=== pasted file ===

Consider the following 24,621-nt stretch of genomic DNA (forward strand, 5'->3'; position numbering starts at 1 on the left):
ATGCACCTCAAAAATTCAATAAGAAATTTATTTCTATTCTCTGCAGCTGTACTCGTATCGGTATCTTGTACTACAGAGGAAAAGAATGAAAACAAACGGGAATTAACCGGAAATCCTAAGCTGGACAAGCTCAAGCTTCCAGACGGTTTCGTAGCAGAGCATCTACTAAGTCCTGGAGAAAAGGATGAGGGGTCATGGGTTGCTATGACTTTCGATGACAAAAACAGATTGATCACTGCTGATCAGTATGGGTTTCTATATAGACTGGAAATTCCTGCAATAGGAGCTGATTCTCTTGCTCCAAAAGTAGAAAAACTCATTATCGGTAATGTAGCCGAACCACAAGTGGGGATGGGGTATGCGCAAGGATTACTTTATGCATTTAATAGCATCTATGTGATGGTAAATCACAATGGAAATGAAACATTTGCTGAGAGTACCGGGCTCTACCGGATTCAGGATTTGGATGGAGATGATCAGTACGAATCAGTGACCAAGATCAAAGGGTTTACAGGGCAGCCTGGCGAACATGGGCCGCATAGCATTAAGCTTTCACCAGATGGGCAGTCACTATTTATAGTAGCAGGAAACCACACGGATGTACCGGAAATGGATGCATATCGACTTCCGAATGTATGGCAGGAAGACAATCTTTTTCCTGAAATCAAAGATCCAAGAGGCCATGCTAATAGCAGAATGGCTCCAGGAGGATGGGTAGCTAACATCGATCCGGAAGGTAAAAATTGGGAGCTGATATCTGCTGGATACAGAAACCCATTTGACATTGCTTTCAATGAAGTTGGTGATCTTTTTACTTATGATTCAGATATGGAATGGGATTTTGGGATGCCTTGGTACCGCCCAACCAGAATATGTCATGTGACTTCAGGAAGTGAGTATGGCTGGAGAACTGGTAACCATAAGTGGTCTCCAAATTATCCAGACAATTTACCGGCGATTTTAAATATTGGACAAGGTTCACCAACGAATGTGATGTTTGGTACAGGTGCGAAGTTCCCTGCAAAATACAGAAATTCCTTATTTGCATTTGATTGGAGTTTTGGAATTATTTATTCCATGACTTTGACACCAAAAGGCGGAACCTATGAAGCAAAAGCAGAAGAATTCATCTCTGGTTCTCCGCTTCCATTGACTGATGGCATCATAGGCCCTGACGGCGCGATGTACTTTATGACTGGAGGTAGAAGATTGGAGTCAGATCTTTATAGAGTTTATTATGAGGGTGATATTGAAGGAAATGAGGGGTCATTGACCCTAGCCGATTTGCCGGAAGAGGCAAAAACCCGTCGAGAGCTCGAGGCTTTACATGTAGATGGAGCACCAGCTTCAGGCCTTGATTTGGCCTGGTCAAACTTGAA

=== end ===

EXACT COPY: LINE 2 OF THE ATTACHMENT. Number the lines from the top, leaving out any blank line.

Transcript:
ATGCACCTCAAAAATTCAATAAGAAATTTATTTCTATTCTCTGCAGCTGTACTCGTATCGGTATCTTGTACTACAGAGGAAAAGAATGAAAACAAACGGGAATTAACCGGAAATCCTAAGCTGGACAAGCTCAAGCTTCCAGACGGTTTCGTAGCAGAGCATCTACTAAGTCCTGGAGAAAAGGATGAGGGGTCATGGGTTGCTATGACTTTCGATGACAAAAACAGATTGATCACTGCTGATCAGTATGGGTTTCTATATAGACTGGAAATTCCTGCAATAGGAGCTGATTCTCTTGCTCCAAAAGTAGAAAAACTCATTATCGGTAATGTAGCCGAACCACAAGTGGGGATGGGGTATGCGCAAGGATTACTTTATGCATTTAATAGCATCTATGTGATGGTAAATCACAATGGAAATGAAACATTTGCTGAGAGTACCGGGCTCTACCGGATTCAGGATTTGGATGGAGATGATCAGTACGAATCAGTGACCAAGATCAAAGGGTTTACAGGGCAGCCTGGCGAACATGGGCCGCATAGCATTAAGCTTTCACCAGATGGGCAGTCACTATTTATAGTAGCAGGAAACCACACGGATGTACCGGAAATGGATGCATATCGACTTCCGAATGTATGGCAGGAAGACAATCTTTTTCCTGAAATCAAAGATCCAAGAGGCCATGCTAATAGCAGAATGGCTCCAGGAGGATGGGTAGCTAACATCGATCCGGAAGGTAAAAATTGGGAGCTGATATCTGCTGGATACAGAAACCCATTTGACATTGCTTTCAATGAAGTTGGTGATCTTTTTACTTATGATTCAGATATGGAATGGGATTTTGGGATGCCTTGGTACCGCCCAACCAGAATATGTCATGTGACTTCAGGAAGTGAGTATGGCTGGAGAACTGGTAACCATAAGTGGTCTCCAAATTATCCAGACAATTTACCGGCGATTTTAAATATTGGACAAGGTTCACCAACGAATGTGATGTTTGGTACAGGTGCGAAGTTCCCTGCAAAATACAGAAATTCCTTATTTGCATTTGATTGGAGTTTTGGAATTATTTATTCCATGACTTTGACACCAAAAGGCGGAACCTATGAAGCAAAAGCAGAAGAATTCATCTCTGGTTCTCCGCTTCCATTGACTGATGGCATCATAGGCCCTGACGGCGCGATGTACTTTATGACTGGAGGTAGAAGATTGGAGTCAGATCTTTATAGAGTTTATTATGAGGGTGATATTGAAGGAAATGAGGGGTCATTGACCCTAGCCGATTTGCCGGAAGAGGCAAAAACCCGTCGAGAGCTCGAGGCTTTACATGTAGATGGAGCACCAGCTTCAGGCCTTGATTTGGCCTGGTCAAACTTGAA